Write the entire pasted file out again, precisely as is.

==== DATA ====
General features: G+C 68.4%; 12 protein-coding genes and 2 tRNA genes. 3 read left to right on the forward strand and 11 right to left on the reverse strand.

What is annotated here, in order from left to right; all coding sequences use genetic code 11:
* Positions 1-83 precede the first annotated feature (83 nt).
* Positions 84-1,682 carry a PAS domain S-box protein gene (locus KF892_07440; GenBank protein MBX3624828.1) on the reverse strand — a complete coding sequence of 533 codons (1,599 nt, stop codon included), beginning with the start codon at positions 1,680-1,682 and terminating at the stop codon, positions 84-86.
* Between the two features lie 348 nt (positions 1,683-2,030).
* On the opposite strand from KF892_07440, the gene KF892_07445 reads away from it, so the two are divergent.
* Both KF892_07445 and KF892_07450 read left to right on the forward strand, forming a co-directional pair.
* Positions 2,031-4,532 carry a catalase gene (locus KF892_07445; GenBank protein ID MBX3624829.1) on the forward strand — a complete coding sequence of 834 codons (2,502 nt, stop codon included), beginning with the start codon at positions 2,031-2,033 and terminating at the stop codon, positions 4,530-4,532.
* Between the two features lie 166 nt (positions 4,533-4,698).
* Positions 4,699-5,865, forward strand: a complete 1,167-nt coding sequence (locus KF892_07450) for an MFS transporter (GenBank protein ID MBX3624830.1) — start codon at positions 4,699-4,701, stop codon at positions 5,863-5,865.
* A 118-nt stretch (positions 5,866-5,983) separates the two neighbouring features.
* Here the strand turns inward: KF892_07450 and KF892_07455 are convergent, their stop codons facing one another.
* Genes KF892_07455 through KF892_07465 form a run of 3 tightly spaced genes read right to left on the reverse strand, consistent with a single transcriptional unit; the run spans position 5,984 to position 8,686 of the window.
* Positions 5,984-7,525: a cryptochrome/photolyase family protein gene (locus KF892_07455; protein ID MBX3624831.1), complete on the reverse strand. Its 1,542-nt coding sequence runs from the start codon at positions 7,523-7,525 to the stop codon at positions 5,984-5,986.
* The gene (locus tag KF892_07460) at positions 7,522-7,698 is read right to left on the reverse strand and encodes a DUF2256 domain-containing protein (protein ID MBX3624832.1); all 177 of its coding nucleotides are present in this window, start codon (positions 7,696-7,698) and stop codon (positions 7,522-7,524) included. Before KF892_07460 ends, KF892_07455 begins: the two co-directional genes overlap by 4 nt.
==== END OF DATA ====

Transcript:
General features: G+C 68.4%; 12 protein-coding genes and 2 tRNA genes. 3 read left to right on the forward strand and 11 right to left on the reverse strand.

What is annotated here, in order from left to right; all coding sequences use genetic code 11:
* Positions 1-83 precede the first annotated feature (83 nt).
* Positions 84-1,682 carry a PAS domain S-box protein gene (locus KF892_07440; GenBank protein MBX3624828.1) on the reverse strand — a complete coding sequence of 533 codons (1,599 nt, stop codon included), beginning with the start codon at positions 1,680-1,682 and terminating at the stop codon, positions 84-86.
* Between the two features lie 348 nt (positions 1,683-2,030).
* On the opposite strand from KF892_07440, the gene KF892_07445 reads away from it, so the two are divergent.
* Both KF892_07445 and KF892_07450 read left to right on the forward strand, forming a co-directional pair.
* Positions 2,031-4,532 carry a catalase gene (locus KF892_07445; GenBank protein ID MBX3624829.1) on the forward strand — a complete coding sequence of 834 codons (2,502 nt, stop codon included), beginning with the start codon at positions 2,031-2,033 and terminating at the stop codon, positions 4,530-4,532.
* Between the two features lie 166 nt (positions 4,533-4,698).
* Positions 4,699-5,865, forward strand: a complete 1,167-nt coding sequence (locus KF892_07450) for an MFS transporter (GenBank protein ID MBX3624830.1) — start codon at positions 4,699-4,701, stop codon at positions 5,863-5,865.
* A 118-nt stretch (positions 5,866-5,983) separates the two neighbouring features.
* Here the strand turns inward: KF892_07450 and KF892_07455 are convergent, their stop codons facing one another.
* Genes KF892_07455 through KF892_07465 form a run of 3 tightly spaced genes read right to left on the reverse strand, consistent with a single transcriptional unit; the run spans position 5,984 to position 8,686 of the window.
* Positions 5,984-7,525: a cryptochrome/photolyase family protein gene (locus KF892_07455; protein ID MBX3624831.1), complete on the reverse strand. Its 1,542-nt coding sequence runs from the start codon at positions 7,523-7,525 to the stop codon at positions 5,984-5,986.
* The gene (locus tag KF892_07460) at positions 7,522-7,698 is read right to left on the reverse strand and encodes a DUF2256 domain-containing protein (protein ID MBX3624832.1); all 177 of its coding nucleotides are present in this window, start codon (positions 7,696-7,698) and stop codon (positions 7,522-7,524) included. Before KF892_07460 ends, KF892_07455 begins: the two co-directional genes overlap by 4 nt.